Indian Journal of Physical Medicine and Rehabilitation

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VOLUME 28 , ISSUE 4 ( October-December, 2017 ) > List of Articles

REVIEW ARTICLE

Is Functional Electrical Stimulation Effective in improving Gait in People with Multiple Sclerosis? A Systematic Review

Krishnan P Sivaraman Nair, Ram P Hariharan

Keywords : Functional electrical stimulation, Gait, Multiple sclerosis, Walking speed,Falls

Citation Information : Nair KP, Hariharan RP. Is Functional Electrical Stimulation Effective in improving Gait in People with Multiple Sclerosis? A Systematic Review. Indian J Phy Med Rehab 2017; 28 (4):130-135.

DOI: 10.5005/jp-journals-10066-0015

License: CC BY-NC 4.0

Published Online: 00-12-2017

Copyright Statement:  Copyright © 2017; Jaypee Brothers Medical Publishers (P) Ltd.


Abstract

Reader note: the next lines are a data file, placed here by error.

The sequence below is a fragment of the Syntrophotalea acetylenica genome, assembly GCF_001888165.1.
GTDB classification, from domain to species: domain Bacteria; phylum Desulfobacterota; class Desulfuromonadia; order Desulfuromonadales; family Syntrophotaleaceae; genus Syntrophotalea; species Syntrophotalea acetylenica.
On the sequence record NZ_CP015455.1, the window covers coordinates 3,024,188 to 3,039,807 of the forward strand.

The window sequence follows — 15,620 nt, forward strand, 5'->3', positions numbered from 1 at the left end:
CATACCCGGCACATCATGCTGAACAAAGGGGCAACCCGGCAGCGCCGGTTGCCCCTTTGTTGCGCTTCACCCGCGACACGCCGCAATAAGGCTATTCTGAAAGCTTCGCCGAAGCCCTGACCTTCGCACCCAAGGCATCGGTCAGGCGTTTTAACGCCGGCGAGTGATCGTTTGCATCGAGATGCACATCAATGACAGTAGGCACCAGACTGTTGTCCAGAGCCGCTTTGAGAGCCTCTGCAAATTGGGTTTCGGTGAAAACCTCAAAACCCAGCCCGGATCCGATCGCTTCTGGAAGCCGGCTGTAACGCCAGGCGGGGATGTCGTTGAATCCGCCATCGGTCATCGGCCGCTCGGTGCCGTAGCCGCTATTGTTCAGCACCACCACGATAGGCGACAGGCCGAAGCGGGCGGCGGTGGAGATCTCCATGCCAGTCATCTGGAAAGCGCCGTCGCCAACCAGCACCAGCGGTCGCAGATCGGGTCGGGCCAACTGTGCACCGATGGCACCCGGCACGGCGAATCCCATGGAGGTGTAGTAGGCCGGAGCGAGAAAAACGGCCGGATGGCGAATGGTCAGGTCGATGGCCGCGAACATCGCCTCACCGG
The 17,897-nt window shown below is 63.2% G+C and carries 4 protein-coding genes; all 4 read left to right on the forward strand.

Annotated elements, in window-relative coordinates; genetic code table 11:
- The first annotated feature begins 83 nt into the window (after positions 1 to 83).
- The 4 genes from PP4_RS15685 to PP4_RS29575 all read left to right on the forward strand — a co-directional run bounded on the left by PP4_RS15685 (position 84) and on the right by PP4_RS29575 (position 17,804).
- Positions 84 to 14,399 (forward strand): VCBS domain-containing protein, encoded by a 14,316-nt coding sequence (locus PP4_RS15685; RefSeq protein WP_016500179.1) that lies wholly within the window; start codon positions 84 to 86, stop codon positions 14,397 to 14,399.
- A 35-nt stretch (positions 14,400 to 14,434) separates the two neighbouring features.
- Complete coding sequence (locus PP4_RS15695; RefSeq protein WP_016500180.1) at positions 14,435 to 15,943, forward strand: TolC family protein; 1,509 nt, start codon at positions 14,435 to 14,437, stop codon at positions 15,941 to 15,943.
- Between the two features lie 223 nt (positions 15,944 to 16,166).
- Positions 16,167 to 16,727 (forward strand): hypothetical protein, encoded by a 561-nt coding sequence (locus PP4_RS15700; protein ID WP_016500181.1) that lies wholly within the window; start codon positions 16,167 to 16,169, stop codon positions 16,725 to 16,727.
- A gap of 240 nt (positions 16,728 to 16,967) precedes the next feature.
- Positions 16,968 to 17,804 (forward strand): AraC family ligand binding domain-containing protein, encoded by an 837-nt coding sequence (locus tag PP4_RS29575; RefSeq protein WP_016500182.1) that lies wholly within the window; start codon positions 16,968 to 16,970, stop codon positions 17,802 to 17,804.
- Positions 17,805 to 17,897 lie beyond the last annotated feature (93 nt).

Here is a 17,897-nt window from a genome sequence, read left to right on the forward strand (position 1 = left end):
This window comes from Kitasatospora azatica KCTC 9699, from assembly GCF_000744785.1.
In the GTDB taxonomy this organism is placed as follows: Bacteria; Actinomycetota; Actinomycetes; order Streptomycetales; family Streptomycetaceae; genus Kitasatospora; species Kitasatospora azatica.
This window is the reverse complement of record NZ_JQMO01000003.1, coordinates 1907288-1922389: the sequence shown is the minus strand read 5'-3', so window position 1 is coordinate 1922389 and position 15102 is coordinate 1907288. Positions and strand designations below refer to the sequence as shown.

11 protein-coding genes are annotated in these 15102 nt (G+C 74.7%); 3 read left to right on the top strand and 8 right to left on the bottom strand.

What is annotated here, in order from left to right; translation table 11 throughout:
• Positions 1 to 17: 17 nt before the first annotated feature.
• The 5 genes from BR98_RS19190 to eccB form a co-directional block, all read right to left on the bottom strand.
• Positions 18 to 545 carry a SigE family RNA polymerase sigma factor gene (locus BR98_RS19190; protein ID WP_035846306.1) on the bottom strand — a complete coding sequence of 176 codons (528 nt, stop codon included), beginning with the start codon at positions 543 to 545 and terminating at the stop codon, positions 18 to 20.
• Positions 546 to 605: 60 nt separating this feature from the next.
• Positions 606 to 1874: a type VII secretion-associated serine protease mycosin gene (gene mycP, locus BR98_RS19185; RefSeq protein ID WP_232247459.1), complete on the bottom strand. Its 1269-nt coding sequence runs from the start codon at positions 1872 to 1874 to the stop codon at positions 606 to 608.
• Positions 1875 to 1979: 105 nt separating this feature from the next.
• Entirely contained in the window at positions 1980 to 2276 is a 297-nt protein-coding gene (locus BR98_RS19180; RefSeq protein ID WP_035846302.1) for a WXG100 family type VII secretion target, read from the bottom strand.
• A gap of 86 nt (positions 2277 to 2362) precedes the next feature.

Introduction: One of the reasons for difficulty with walking in people with multiple sclerosis (PwMS) is foot drop; the inability to dorsiflex the ankle during the swing phase of the gait. One approach to correct foot drop is to passively support the ankle joint with an ankle foot orthosis (AFO) or a foot up splint. Another approach is to use functional electrical stimulation (FES). Objective: Is FES effective in improving gait in people with foot drop due to multiple sclerosis (MS)? Materials and methods: AMED, EMBASE, BNI, MEDLINE, and CINAHL were searched. Meta-analysis, randomized control trials (RCTs) and non-RCTs, and case series involving investigating FES for foot drop in PwMS were reviewed. Conference abstracts, non-English articles, expert opinions, and FES for other indications were excluded. Full texts of the articles were reviewed by two authors independently using the Physiotherapy Evidence Database (PEDro) scale. The strength of evidence was graded from 1 to 5. Results: Among the 172 results, we excluded 130 after reading the titles (duplicates, articles not in English, and articles on use of FES for indications other than foot drop). After reviewing the abstracts, we excluded further 27 (conference presentations, opinions, and reviews). The PEDro scores of the articles varied between 3 and 7. None of the studies blinded the participants and only one study used blinded assessors. Two RCTs and one meta-analysis found an orthotic effect of FES causing improvement in speed of walking by 0.05 to 0.08 m/s. Two RCTs reported 73 to 83% reduction in number of falls. There were no RCTs comparing effect of FES with AFO in this cohort. Conclusion: There is level-1 evidence that the FES increases speed of walking through an orthotic effect. There is level-2 evidence that it reduces number of falls in PwMS. Further appropriately powered multicenter studies are required to assess the comparison of FES with AFO in this cohort.


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